In this connexion one disclosure is particularly pertinent. In May, 1933, when various eminent British publicists were pur- suing a policy of cultivating Hitler, Dr. Benes told Lord Cecil that "Hitler's foreign policy was to absorb Austria and Czecho- Slovakia, to create an independent Ukraine as a counterpoise to Russia and Poland, to suppress the Danzig Corridor and reduce Poland to subservience." Events supply sufficient comment. One personal judgement may be added. "I remember a conversation at the end of January (1936) with Mr. Winston Churchill in which he delighted me by praising the Peace Ballot and warmly supporting a policy of rearmament and the I eague," writes Lord Cecil, adding in his next sentence that in a de' -to in the House of Lords three weeks later the doctrine found general approval among Conservatives that it was "not an immediate and direct interest of the British Empire" that "aggression should not be allowed to succeed." On that Lord Cecil comments, "It was because Mr. Neville Chamberlain came to accept this view that we are now again plunged into European war." Three observa- tions based on the author's great experience of Geneva are worth recording; one is that "frequently agreement has been reached under pressure of publicity that could not have been reached otherwise "; a second that no serious doubt as to who was the aggressor in a given case has ever arisen; and the third that the unanimity rule has rarely given rise to serious difficulty. What, in the light of the past, is Lord Cecil's hope for the future? He is no blind defender of the League as it is. On the contrary, he has constantly proposed changes and reforms. But of two things he is convinced, that only an institution with poten- tial force behind it can effectively check aggression, and that such an institution must for purposes of the prevention of war be organised, at any rate in the case of Europe; on a continental scale. He therefore advocates the continuance of the economic' humanitarian and other non-political activities of the League of a world-scale, as proposed by the Bruce Committee, and the creation within the League of a European Confederation (Oft federation) for mutual defence. In spite of the difficulty of de- limiting Europe for such a purpose this seems a more hopeful line of development than any other. Lord Cecil's opinion, at all rate, is based on a unique experience of international affairs. Fa that reason alone his book is a contribution of the hieheet :importance to contemporary thought, for it raises on every Page chaleng'ng issues on which some de&-■rm must in the rl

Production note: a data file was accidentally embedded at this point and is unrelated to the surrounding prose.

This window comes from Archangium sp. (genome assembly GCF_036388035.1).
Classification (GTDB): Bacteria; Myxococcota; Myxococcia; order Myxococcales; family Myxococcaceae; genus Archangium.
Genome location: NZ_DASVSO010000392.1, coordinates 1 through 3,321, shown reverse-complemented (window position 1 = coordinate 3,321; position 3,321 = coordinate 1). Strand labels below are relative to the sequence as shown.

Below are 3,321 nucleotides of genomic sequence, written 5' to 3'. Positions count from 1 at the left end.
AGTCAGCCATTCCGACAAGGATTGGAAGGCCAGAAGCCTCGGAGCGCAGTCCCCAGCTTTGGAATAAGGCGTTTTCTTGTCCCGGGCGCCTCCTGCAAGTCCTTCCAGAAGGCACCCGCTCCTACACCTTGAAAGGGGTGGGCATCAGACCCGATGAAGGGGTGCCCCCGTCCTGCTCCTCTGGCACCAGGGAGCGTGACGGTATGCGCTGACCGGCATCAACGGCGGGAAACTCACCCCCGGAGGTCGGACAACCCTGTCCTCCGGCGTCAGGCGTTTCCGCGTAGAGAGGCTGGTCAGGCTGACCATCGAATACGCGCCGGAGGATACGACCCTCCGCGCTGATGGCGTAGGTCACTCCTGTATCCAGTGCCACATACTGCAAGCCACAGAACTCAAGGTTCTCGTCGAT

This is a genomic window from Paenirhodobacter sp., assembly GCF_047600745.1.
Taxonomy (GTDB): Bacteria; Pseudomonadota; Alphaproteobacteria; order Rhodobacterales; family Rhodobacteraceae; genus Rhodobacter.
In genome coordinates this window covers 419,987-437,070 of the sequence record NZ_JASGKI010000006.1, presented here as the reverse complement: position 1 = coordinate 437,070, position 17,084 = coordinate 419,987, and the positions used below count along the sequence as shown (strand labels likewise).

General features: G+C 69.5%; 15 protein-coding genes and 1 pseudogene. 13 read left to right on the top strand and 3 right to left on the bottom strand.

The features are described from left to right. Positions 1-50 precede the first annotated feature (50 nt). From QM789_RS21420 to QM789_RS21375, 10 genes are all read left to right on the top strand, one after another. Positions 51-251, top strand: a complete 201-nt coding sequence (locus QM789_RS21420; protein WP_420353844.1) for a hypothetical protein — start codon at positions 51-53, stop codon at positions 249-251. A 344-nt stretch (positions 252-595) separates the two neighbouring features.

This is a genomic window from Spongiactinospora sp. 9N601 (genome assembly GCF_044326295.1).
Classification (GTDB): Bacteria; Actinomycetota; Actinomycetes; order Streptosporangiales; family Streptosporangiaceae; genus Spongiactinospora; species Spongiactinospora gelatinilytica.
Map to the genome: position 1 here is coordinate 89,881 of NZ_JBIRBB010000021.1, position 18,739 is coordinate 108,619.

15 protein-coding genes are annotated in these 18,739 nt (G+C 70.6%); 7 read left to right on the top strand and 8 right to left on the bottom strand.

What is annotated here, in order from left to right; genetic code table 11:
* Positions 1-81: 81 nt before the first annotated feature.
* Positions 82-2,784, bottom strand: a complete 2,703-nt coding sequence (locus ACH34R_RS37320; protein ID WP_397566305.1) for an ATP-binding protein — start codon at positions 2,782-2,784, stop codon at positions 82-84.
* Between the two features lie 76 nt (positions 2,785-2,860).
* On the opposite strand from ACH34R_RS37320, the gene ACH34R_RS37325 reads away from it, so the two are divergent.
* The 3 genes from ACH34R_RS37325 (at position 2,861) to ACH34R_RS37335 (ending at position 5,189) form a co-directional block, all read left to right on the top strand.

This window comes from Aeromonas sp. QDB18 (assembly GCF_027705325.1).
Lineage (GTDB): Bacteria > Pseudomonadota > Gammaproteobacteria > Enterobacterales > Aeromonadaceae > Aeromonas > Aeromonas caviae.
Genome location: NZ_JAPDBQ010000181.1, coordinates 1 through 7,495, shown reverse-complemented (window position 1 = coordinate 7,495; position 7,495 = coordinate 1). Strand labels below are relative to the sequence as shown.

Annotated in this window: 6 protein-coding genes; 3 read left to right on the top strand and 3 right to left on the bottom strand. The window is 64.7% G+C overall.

future be taken. As for Lord Cecil himself, he is one of the great figures of our time. He has a remarkable faculty for inspir- ing admiration and devotion in his friends, and deserving it. To them, I suggest again, he owes it to treat this book as a first instal- ment, and give them, and the world, as a second those personal memories to which they may claim to be justly entitled.